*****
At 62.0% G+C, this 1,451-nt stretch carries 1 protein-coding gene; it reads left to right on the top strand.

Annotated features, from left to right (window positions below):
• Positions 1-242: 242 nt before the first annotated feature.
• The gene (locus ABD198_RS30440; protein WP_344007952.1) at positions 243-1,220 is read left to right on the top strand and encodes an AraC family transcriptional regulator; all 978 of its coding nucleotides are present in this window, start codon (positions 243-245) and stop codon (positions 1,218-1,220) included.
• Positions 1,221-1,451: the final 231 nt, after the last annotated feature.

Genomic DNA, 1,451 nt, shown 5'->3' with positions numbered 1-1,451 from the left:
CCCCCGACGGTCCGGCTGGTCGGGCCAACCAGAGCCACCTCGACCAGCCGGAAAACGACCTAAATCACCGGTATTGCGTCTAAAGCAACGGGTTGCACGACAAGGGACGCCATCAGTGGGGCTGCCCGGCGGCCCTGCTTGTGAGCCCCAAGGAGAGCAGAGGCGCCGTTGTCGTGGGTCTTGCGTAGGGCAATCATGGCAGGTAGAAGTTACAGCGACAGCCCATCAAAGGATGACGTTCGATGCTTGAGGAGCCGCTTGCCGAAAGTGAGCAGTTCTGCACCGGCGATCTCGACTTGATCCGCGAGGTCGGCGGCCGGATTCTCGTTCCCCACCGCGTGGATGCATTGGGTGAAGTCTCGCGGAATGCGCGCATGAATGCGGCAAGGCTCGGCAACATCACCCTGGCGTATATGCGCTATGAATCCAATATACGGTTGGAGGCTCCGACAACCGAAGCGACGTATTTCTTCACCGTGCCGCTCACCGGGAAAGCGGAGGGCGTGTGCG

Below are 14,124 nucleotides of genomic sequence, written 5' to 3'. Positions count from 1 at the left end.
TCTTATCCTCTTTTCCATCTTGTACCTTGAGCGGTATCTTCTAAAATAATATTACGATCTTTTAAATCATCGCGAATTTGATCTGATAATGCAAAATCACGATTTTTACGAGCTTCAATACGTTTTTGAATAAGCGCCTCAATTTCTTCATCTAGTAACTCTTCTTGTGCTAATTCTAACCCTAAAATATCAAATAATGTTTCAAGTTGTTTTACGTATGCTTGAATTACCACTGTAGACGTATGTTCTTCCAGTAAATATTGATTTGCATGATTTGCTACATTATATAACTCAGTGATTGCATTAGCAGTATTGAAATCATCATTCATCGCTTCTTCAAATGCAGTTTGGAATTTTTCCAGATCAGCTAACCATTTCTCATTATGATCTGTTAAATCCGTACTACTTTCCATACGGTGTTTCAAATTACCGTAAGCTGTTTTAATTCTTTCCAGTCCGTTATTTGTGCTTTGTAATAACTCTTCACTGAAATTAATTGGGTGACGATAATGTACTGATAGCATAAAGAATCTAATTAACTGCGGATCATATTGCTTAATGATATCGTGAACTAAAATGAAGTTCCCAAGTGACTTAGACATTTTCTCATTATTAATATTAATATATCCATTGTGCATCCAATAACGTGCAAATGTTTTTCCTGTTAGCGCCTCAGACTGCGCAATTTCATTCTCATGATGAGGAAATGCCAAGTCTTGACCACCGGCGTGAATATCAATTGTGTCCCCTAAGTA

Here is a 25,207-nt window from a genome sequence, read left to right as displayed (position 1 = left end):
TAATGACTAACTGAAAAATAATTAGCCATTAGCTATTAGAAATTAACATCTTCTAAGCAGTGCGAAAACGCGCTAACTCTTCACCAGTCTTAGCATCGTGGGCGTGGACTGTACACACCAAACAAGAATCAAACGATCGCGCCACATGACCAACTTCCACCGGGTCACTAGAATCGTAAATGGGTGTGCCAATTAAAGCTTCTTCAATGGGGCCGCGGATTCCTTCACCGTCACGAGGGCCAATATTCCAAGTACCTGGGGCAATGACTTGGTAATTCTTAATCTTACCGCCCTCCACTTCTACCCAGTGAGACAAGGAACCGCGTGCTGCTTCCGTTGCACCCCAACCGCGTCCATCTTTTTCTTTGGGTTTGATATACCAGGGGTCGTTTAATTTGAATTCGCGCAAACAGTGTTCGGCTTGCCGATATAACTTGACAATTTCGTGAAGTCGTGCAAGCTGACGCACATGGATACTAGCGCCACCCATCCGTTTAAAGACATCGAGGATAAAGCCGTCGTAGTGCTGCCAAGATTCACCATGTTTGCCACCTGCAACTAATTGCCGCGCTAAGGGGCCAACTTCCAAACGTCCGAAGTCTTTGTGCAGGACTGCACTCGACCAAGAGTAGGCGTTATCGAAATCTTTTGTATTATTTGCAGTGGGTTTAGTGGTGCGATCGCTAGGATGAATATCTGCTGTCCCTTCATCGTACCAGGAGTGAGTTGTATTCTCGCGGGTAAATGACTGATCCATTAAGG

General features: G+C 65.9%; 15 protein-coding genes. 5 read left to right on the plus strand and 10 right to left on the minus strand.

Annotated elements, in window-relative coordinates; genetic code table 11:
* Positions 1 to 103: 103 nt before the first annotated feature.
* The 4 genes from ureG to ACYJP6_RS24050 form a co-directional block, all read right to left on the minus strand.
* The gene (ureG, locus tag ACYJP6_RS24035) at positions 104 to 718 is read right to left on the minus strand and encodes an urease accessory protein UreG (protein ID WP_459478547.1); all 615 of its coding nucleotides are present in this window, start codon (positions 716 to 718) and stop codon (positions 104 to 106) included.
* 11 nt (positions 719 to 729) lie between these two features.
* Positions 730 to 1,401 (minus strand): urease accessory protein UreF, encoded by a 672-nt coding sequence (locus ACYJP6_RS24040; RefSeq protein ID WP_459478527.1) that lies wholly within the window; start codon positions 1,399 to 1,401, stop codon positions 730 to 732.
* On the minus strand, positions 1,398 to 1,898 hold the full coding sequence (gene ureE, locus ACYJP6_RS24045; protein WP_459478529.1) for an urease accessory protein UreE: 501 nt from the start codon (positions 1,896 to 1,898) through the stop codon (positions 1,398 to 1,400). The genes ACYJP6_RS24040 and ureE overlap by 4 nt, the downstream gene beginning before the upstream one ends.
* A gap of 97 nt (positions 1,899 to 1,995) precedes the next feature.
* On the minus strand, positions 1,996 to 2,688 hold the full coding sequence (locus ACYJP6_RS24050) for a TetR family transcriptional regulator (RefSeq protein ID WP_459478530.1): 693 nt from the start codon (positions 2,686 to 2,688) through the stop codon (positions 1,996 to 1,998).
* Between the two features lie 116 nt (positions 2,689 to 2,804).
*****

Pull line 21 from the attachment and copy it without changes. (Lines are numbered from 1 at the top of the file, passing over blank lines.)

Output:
* On the minus strand, positions 1,996 to 2,688 hold the full coding sequence (locus ACYJP6_RS24050) for a TetR family transcriptional regulator (RefSeq protein ID WP_459478530.1): 693 nt from the start codon (positions 2,686 to 2,688) through the stop codon (positions 1,996 to 1,998).